When I say the duty of private judgment, I mean that God requires every Christian person to use the right of which I have just spoken;—to compare man’s words and man’s writings with God’s revelation, and to make sure that he is not deluded and taken in by false teaching.
And when I say the necessity of private judgment, I mean this,—that it is absolutely needful for every Christian who loves his soul and would not be deceived, to exercise that right, and discharge that duty to which I have referred; seeing that experience shows that the neglect of private judgment has always been the cause of immense evils in the Church of God.
You called it Bishop. And I say Bring it on!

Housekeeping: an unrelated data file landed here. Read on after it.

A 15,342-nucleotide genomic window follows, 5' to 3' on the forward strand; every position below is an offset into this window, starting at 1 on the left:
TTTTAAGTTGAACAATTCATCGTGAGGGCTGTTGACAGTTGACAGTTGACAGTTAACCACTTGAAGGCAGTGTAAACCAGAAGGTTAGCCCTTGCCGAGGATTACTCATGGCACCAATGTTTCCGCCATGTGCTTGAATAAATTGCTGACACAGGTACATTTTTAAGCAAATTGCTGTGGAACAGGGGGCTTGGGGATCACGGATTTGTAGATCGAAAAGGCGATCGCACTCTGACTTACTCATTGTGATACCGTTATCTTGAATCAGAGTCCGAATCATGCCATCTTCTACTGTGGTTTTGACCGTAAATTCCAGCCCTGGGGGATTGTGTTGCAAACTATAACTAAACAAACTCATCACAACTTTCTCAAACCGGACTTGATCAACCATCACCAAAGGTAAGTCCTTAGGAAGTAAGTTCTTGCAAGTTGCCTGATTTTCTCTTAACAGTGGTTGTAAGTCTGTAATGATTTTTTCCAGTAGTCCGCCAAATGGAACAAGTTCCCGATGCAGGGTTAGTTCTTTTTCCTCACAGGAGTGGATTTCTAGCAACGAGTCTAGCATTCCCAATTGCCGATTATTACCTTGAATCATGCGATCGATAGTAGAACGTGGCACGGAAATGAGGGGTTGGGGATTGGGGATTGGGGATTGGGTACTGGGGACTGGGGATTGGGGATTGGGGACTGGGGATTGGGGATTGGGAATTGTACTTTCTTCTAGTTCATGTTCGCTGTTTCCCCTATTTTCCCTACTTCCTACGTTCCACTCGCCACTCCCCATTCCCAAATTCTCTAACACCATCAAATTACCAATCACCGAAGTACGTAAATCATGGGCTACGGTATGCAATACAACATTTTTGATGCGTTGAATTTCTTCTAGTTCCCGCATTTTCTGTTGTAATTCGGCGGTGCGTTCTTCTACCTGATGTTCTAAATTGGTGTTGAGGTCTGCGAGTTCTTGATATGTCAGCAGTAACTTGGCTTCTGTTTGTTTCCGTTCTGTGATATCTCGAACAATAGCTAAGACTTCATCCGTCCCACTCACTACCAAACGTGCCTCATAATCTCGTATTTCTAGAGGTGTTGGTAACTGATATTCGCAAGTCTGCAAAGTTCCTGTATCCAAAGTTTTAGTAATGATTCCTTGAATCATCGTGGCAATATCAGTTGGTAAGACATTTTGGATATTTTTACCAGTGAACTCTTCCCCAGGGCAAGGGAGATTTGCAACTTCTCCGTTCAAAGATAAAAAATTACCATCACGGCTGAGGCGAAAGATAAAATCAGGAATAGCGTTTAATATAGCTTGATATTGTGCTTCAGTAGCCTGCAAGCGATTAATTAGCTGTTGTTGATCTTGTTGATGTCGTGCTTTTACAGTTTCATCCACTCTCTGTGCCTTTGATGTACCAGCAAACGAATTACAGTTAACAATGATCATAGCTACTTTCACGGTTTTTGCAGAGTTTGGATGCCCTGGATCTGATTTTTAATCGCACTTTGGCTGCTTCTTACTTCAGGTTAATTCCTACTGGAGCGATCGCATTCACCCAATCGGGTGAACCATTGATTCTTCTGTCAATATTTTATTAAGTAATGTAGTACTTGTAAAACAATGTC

In his last article Bishop Chikosi charged “It will be very interesting to watch the trajectory of your life Mr Pongo, six, twelve or eighteen months from now. It is no small thing to curse what God has blessed. I am praying for you for a change of heart. Muri kupinda nemoto mudziva mukoma. Anokuvara ndiwe”.
I would like very much to take you up on your call to watch the trajectory of my life, but I challenge you to be more accurate, would like you to be microscopic in your prophecy so people can see that you are as false a prophet as you are a teacher. This is your big chance to prove your worth let’s start the countdown.
I pray that God forgives you Bishop Chikosi and blesses you with peace and joy, in Jesus name.